The road to Sochi | Q-and-A with Olympian Stacey Cook |

The road to Sochi | Q-and-A with Olympian Stacey Cook

Truckee's Stacey Cook races in a World Cup downhill in St. Anton, Austria, in January 2013. Cook is looking forward to her third Olympic Games.
Courtesy Mitchell Gunn / ESPA |

At 29, Stacey Cook has sharpened her ski racing skills over the years to a fine edge — and she’s ready to prove it to the world.

Cook, who was born and raised in Truckee and now skis out of Mammoth, is entering her third Winter Olympics in Sochi, Russia. Not only is she wiser and more seasoned than ever, the downhill specialist has recently gained confidence in the super G, making her a dual threat for a medal-winning performance.

She’ll have plenty of competition, however — not only from the traditional ski-power nations, but also from her talented U.S. teammates.

Check out what she had to say:

Q: How’s your season been treating you so far?

A: “It’s been good. There have definitely been some high points and some not-so-good races. But in general, I’m skiing well and just trying not to focus on the results but the process. I’m confident in the way I’m skiing. I just need to take it all the way to the finish.”

Q: I see you’ve had some good results in the super G.

A: “Yeah, and that’s kind of cool because it’s been such an off event for me for so many years in a row. I feel like it’s finally starting to come around, and it’s not really been an event that I’ve looked at for World Champs or the Olympics, just because it hasn’t been a strong event for me. But this year it’s a little more realistic, and that’s kind of exciting.”

Q: Are there any reasons you attribute to your success?

A: “Yeah, a big reason is my equipment. I feel really solid on my setup this year. I had a little more say after last season in the equipment, and I found a super G ski that fits me a little bit better. I’ve been super comfortable in it, and it’s so fun to ski on. It feels good every day, and I’ve been having some good results. I also got sick of people saying that I had so much potential in the event. I decided that I wanted to put a big effort into it and do better at it this year. I had a big focus on it in the fall, and I think it’s paying off.”

Q: What are the main differences in the tactics that go into downhill versus super G?

A: “I think super G is now at the point where you have to be so perfect. The GS is one of those events too. Although the super G has a lot more fear factor to it, that was a concept that I could never quite process that well. In downhill, naturally there’s going to be some mistakes, and I always looked at super G from the downhill side. I thought, ‘If I mess this turn up I can get the speed back.’ But in super G, it’s not like that anymore. You have to look at it more from the GS side. So I just changed my mindset and treat it as more of a technical event and focus on technique a lot.”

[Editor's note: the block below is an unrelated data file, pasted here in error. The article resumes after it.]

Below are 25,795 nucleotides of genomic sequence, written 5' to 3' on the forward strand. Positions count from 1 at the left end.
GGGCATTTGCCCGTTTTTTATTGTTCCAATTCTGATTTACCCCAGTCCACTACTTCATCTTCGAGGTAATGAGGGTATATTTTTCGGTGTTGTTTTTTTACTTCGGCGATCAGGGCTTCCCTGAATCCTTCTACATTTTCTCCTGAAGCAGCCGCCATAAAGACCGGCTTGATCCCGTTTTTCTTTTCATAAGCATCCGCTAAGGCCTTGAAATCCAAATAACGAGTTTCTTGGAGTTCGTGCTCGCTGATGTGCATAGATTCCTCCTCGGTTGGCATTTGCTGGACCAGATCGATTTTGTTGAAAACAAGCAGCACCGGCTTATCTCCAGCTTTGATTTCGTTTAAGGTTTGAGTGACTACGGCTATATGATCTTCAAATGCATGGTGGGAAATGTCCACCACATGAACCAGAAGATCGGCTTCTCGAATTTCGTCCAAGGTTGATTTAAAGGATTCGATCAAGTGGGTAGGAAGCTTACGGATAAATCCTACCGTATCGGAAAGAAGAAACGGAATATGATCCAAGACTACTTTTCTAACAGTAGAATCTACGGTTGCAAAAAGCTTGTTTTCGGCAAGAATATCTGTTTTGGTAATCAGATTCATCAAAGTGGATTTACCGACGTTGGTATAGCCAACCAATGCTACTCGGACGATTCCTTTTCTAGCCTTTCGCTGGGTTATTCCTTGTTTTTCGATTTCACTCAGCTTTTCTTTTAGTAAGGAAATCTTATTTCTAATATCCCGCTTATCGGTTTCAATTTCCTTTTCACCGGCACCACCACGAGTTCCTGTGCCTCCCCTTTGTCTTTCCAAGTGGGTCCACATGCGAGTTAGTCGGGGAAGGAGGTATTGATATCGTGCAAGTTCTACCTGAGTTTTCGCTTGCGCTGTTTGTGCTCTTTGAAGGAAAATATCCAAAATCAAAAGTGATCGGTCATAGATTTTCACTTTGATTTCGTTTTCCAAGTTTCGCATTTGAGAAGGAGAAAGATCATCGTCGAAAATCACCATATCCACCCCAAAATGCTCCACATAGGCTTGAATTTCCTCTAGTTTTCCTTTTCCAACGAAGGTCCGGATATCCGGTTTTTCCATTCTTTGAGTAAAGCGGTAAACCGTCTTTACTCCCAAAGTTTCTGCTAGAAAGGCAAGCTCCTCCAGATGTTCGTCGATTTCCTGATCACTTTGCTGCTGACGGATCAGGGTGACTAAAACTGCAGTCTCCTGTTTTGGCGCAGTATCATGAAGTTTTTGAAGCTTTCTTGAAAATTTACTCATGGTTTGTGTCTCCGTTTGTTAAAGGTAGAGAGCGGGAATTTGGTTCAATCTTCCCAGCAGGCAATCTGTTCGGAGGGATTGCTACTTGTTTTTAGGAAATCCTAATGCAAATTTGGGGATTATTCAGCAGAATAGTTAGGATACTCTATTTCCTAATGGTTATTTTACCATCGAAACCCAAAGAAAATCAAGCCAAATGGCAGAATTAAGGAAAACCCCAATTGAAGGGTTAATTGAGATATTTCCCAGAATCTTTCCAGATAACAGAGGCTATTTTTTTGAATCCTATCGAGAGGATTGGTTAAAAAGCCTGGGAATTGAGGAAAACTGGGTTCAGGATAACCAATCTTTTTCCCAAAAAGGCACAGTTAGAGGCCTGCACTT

Q: With the U.S. Women’s Ski Team being so deep and talented, do you have any concerns about qualifying, or do you feel like you have it pretty well secured?

A: “No, there’s absolutely concerns. But that’s not really a focus. I have the realization of what it takes to get there, and it’s a process, and there’s nothing you can do to control the other athletes. All you can do is your own very best. So that’s what we’re all focusing on, and it’s a real fun environment. It’s definitely tough to make our team, but I think I’ll be fine no matter what because the process will be the same. I know I just have to do my best.”

Q: With Sochi located thousands of miles away, will you have a large contingent of family and friends making the trip?

A: “No, it’s really difficult to get that far away, and I understand that. So my family also knows that I’m there to ski and not entertain, and they won’t even see me that much. So I understand my family not making the trip, and I know I have their support no matter what. But I think my parents are going to go.”

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